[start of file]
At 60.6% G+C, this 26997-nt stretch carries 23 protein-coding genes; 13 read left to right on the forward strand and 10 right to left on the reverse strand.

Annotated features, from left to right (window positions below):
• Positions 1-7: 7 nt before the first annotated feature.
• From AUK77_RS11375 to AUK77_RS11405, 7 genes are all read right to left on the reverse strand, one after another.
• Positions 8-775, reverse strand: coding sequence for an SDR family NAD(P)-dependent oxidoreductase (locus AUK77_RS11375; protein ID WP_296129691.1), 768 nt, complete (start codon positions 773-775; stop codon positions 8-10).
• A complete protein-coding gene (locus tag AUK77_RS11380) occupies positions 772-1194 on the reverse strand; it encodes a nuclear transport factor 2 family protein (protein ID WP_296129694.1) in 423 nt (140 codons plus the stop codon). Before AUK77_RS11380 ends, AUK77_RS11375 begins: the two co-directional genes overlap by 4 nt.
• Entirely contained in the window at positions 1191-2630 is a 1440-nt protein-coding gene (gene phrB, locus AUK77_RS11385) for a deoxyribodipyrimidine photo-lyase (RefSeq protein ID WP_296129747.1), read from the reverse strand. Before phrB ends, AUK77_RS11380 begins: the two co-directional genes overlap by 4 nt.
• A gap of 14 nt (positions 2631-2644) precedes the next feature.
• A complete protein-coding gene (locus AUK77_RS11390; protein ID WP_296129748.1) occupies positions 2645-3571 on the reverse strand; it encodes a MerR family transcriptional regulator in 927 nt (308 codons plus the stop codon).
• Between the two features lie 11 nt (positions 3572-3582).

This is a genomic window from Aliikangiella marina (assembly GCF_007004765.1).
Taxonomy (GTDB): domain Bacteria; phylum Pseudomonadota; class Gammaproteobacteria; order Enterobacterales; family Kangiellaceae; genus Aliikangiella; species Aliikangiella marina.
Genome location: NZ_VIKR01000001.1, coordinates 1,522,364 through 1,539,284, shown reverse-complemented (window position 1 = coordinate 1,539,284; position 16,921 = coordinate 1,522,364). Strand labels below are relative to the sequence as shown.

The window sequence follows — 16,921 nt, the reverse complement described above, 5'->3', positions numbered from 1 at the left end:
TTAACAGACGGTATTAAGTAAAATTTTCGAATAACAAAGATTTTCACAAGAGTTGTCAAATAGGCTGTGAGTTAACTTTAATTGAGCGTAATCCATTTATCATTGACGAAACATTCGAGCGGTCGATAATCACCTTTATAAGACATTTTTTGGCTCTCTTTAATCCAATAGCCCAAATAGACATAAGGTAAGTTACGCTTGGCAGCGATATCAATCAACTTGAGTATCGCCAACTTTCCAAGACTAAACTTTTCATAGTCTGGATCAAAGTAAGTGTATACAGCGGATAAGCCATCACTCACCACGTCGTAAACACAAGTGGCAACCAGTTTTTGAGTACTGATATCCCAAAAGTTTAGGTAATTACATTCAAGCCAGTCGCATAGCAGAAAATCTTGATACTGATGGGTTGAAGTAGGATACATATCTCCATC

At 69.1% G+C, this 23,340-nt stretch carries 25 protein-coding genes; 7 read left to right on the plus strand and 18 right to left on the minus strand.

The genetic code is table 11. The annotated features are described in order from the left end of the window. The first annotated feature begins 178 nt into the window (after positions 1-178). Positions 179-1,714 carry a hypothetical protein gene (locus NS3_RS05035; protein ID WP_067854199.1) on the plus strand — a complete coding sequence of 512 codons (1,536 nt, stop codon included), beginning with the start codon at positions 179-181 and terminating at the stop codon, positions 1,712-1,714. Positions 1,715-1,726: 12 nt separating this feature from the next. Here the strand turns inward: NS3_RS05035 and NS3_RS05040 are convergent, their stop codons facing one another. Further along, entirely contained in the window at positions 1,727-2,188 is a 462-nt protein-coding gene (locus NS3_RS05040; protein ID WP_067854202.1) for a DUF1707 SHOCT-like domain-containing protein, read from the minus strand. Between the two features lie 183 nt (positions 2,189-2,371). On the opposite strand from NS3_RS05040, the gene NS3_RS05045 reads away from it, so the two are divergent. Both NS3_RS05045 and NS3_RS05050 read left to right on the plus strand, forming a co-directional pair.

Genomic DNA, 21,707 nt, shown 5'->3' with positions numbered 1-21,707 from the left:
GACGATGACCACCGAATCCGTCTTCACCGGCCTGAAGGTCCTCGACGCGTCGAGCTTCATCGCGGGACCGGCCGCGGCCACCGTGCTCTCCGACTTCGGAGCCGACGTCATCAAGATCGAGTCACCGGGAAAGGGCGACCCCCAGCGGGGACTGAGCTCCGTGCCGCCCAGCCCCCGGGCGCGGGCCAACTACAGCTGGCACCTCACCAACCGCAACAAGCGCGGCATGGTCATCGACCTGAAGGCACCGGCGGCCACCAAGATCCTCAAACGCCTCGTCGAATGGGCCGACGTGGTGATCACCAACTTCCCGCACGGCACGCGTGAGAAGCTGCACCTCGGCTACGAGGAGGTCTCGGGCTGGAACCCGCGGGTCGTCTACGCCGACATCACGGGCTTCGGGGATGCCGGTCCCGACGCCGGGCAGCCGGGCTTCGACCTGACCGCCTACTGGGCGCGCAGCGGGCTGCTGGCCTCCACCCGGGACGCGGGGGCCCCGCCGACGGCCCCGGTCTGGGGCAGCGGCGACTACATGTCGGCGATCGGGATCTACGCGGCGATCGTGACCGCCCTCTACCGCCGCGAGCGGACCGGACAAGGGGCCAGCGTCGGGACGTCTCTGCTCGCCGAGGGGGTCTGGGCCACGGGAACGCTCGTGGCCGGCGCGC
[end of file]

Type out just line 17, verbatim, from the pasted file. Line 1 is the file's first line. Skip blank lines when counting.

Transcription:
The genetic code is table 11. The annotated features are described in order from the left end of the window. The first annotated feature begins 178 nt into the window (after positions 1-178). Positions 179-1,714 carry a hypothetical protein gene (locus NS3_RS05035; protein ID WP_067854199.1) on the plus strand — a complete coding sequence of 512 codons (1,536 nt, stop codon included), beginning with the start codon at positions 179-181 and terminating at the stop codon, positions 1,712-1,714. Positions 1,715-1,726: 12 nt separating this feature from the next. Here the strand turns inward: NS3_RS05035 and NS3_RS05040 are convergent, their stop codons facing one another. Further along, entirely contained in the window at positions 1,727-2,188 is a 462-nt protein-coding gene (locus NS3_RS05040; protein ID WP_067854202.1) for a DUF1707 SHOCT-like domain-containing protein, read from the minus strand. Between the two features lie 183 nt (positions 2,189-2,371). On the opposite strand from NS3_RS05040, the gene NS3_RS05045 reads away from it, so the two are divergent. Both NS3_RS05045 and NS3_RS05050 read left to right on the plus strand, forming a co-directional pair.